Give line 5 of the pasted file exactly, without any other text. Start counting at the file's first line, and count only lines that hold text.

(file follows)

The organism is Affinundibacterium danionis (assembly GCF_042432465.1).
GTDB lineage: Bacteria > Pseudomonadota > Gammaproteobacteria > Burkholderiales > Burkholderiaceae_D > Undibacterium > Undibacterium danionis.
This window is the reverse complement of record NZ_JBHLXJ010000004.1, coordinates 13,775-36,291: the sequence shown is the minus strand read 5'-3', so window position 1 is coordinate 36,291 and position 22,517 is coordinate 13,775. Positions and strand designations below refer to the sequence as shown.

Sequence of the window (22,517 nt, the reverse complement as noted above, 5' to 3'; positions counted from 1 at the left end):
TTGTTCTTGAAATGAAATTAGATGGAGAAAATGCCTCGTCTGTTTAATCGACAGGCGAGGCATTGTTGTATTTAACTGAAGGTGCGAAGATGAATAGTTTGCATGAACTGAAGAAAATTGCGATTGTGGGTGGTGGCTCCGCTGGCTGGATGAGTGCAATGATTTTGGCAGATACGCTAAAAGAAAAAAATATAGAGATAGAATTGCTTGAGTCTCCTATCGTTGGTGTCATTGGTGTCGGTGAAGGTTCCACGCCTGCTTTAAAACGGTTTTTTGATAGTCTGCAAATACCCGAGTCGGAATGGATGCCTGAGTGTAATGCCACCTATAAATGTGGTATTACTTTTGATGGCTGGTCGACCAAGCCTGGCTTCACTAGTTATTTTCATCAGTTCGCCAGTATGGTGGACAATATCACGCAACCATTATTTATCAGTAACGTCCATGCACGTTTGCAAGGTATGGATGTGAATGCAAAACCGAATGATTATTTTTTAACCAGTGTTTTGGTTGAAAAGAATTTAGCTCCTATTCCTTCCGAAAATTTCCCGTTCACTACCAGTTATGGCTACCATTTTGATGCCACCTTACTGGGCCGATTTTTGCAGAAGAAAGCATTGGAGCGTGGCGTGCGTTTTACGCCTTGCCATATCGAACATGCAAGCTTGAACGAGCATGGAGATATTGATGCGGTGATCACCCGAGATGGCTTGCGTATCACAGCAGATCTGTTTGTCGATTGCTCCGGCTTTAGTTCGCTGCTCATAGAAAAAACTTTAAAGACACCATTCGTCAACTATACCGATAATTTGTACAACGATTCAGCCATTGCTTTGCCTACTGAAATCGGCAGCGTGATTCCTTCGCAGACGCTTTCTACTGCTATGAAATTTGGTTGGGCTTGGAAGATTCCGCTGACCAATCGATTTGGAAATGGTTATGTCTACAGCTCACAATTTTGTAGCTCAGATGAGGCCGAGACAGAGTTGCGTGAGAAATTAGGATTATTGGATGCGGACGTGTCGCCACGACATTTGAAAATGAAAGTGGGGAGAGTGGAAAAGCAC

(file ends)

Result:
TTGTTCTTGAAATGAAATTAGATGGAGAAAATGCCTCGTCTGTTTAATCGACAGGCGAGGCATTGTTGTATTTAACTGAAGGTGCGAAGATGAATAGTTTGCATGAACTGAAGAAAATTGCGATTGTGGGTGGTGGCTCCGCTGGCTGGATGAGTGCAATGATTTTGGCAGATACGCTAAAAGAAAAAAATATAGAGATAGAATTGCTTGAGTCTCCTATCGTTGGTGTCATTGGTGTCGGTGAAGGTTCCACGCCTGCTTTAAAACGGTTTTTTGATAGTCTGCAAATACCCGAGTCGGAATGGATGCCTGAGTGTAATGCCACCTATAAATGTGGTATTACTTTTGATGGCTGGTCGACCAAGCCTGGCTTCACTAGTTATTTTCATCAGTTCGCCAGTATGGTGGACAATATCACGCAACCATTATTTATCAGTAACGTCCATGCACGTTTGCAAGGTATGGATGTGAATGCAAAACCGAATGATTATTTTTTAACCAGTGTTTTGGTTGAAAAGAATTTAGCTCCTATTCCTTCCGAAAATTTCCCGTTCACTACCAGTTATGGCTACCATTTTGATGCCACCTTACTGGGCCGATTTTTGCAGAAGAAAGCATTGGAGCGTGGCGTGCGTTTTACGCCTTGCCATATCGAACATGCAAGCTTGAACGAGCATGGAGATATTGATGCGGTGATCACCCGAGATGGCTTGCGTATCACAGCAGATCTGTTTGTCGATTGCTCCGGCTTTAGTTCGCTGCTCATAGAAAAAACTTTAAAGACACCATTCGTCAACTATACCGATAATTTGTACAACGATTCAGCCATTGCTTTGCCTACTGAAATCGGCAGCGTGATTCCTTCGCAGACGCTTTCTACTGCTATGAAATTTGGTTGGGCTTGGAAGATTCCGCTGACCAATCGATTTGGAAATGGTTATGTCTACAGCTCACAATTTTGTAGCTCAGATGAGGCCGAGACAGAGTTGCGTGAGAAATTAGGATTATTGGATGCGGACGTGTCGCCACGACATTTGAAAATGAAAGTGGGGAGAGTGGAAAAGCAC